Terezín fortress and Jewish ghetto
Terezín is a red brick baroque fortress that was built in the 18th Century beside the Ohře River north of Prague to help defend the border of the Austro-Hungarian Empire against Prussia. Circumstances meant that the fortress never saw a battle, but it gained notoriety during WWII when it became a Jewish ghetto and prison; better known abroad by its old German name; Theresienstadt.
Baroque Ninja Christmas flowers
There are two parts to Terezín; the large fortress and small fortress, and from above or on a map they both look like strange many-pointed ninja throwing stars, futuristic geometric flowers, or particularly dangerous Christmas decorations. These sharp angular buildings surrounded by moats represented the height of baroque fortress design. When tensions between Austria and Prussia were resolved, Theresienstadt’s smaller fortress became a prison and was considered the toughest in the empire. It’s most famous inmate was Gavrilo Princip, the Serb nationalist who shot archduke Franz Ferdinand in Sarajevo and touched off World War One.
Model Jewish ghetto
The other thing that Terezín is known for is its role during WWII. Under Nazi occupation, the large fortress became a ghetto for Jews transported from across the Reich (Austria and Germany) and the protectorate (Bohemia and Moravia). Later it also housed Jews from further afield including Belgium, Holland and Russia.
It was this ghetto that was dressed up to fool the international Red Cross as late as 1944 that Nazi Germany had its Jewish citizens’ best interests at heart. International monitors were shown a thriving Jewish community, complete with shops, theatre and music performances, and a limited system of self government. The Jewish actors in this farce were of course performing under duress and were just as likely to end up in the concentration/death camps of Poland as any of their brethren.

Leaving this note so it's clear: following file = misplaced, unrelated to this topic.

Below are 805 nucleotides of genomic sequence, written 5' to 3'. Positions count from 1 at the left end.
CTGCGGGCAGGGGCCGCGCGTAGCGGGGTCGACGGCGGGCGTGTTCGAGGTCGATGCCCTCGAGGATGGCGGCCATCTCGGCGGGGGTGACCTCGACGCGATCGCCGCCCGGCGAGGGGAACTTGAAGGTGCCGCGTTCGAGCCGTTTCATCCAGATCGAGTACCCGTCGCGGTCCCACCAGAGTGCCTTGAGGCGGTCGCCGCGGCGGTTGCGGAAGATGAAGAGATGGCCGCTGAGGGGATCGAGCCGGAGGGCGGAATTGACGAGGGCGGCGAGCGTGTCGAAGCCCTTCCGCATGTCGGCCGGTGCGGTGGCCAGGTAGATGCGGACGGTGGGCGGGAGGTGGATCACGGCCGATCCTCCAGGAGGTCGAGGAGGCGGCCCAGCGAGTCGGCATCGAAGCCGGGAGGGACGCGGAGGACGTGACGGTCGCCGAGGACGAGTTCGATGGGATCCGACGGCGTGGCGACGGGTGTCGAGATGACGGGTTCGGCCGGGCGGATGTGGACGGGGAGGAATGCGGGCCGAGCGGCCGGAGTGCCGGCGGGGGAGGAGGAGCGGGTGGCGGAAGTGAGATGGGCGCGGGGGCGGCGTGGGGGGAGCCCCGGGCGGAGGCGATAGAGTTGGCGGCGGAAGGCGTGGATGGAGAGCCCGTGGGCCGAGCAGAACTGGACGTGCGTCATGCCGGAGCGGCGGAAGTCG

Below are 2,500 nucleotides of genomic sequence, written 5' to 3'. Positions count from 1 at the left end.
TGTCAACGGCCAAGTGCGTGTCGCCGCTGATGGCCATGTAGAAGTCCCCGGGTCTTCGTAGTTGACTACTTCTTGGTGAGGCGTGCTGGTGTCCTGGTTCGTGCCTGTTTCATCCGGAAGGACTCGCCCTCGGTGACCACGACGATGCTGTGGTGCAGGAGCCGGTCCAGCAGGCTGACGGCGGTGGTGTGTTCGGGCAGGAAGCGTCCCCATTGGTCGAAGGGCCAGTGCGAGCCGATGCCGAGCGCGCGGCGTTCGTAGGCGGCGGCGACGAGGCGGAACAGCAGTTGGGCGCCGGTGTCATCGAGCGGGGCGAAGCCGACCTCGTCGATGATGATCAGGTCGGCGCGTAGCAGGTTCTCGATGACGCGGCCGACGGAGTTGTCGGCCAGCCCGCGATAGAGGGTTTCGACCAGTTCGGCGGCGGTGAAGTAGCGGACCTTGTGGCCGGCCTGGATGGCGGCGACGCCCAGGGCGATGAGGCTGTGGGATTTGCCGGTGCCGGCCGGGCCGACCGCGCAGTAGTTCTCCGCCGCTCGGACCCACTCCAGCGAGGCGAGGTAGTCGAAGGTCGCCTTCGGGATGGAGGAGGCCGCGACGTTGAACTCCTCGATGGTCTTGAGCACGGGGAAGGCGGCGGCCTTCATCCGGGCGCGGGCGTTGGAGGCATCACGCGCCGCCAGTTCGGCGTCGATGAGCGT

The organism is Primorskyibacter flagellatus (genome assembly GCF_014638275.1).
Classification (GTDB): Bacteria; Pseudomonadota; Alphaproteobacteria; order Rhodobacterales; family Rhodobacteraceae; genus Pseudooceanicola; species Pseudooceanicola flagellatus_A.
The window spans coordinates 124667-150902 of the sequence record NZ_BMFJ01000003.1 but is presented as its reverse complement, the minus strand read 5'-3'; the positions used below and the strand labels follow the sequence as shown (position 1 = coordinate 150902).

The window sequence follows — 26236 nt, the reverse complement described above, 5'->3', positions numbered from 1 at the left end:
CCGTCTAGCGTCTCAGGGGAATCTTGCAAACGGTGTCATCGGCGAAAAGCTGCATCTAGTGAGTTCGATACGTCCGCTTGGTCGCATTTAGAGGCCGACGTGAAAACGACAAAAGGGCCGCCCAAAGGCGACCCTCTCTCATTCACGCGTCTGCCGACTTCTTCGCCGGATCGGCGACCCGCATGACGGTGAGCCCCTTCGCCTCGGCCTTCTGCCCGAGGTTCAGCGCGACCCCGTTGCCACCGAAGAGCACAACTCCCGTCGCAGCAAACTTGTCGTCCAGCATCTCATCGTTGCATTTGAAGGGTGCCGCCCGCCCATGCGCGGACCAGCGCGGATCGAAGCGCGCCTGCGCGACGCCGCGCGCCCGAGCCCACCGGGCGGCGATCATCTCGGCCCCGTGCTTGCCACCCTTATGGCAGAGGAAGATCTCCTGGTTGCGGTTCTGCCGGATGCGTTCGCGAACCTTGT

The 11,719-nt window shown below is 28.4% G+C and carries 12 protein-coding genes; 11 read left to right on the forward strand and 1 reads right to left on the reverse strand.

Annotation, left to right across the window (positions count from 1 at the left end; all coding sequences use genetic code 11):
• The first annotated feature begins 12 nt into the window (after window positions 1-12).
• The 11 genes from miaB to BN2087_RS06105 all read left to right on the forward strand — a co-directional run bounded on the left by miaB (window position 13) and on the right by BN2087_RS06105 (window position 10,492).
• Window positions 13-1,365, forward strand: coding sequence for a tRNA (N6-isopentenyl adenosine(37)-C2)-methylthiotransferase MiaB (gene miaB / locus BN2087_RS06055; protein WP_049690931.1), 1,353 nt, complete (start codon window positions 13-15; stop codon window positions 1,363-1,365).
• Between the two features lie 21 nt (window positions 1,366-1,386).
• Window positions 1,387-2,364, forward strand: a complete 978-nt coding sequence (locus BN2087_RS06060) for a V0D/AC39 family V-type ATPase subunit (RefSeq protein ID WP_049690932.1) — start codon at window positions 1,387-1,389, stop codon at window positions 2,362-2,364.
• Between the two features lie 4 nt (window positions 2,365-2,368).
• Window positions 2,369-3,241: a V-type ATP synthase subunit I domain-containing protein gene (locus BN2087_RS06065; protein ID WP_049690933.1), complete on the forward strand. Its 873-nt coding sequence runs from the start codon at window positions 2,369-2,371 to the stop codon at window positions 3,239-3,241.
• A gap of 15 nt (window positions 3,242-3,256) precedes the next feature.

The small fortress became a Gestapo-run prison, not only for Jews and gypsies, but also political prisoners, resistance fighters and anyone else who didn’t fit into Hitler’s grand plans. The SS units who staffed the prison were noted for their cruelty and the number of prisoners who died daily of hunger, disease or direct abuse is more than 100. Every day.
Thousands of victims
The other statistics for Terezín are equally as difficult to comprehend. Within three years 87,000 people were sent from Terezín to the concentration camps in Poland. Less than 4000 survived. The ashes of 22,000 people were thrown into the Ohře River at the end of the war, in an attempt by the SS to disguise their activities. At the beginning of the war, Terezín was a town of 7,000 inhabitants, including soldiers stationed there. By the end its population had swelled to almost 58,000. 9,000 people are buried in graves around the fortress and around 35,000 people in total perished in Terezín during the war.
Cemetery and museums
The large and small fortresses are about 10 minutes’ walk apart, with the Ohře River and the national cemetery in between. In each fortress is a museum and you can explore the yards, barracks, cells and tunnels of the small fortress either as part of a guided tour or at your own pace. One of the huge barracks buildings within the large fortress is also a museum and a Jewish cemetery, crematorium and columbarium are accessible. Entrance to any one of the monuments is 160Kč, but a combined ticket for everything is only 200Kč so most people choose that. The museums and fortresses are open year round at least from 9am-4pm, and longer in the warmer months.
Transport is easy, with direct buses from Prague roughly once an hour throughout the day. With three museums and two fortresses, most people will run out of emotional reserves before they run out of things to see in Terezín.
While not especially cheerful, it’s a good daytrip from Prague, and even if the events and their scale are difficult to comprehend, making the effort is, in itself, worthwhile.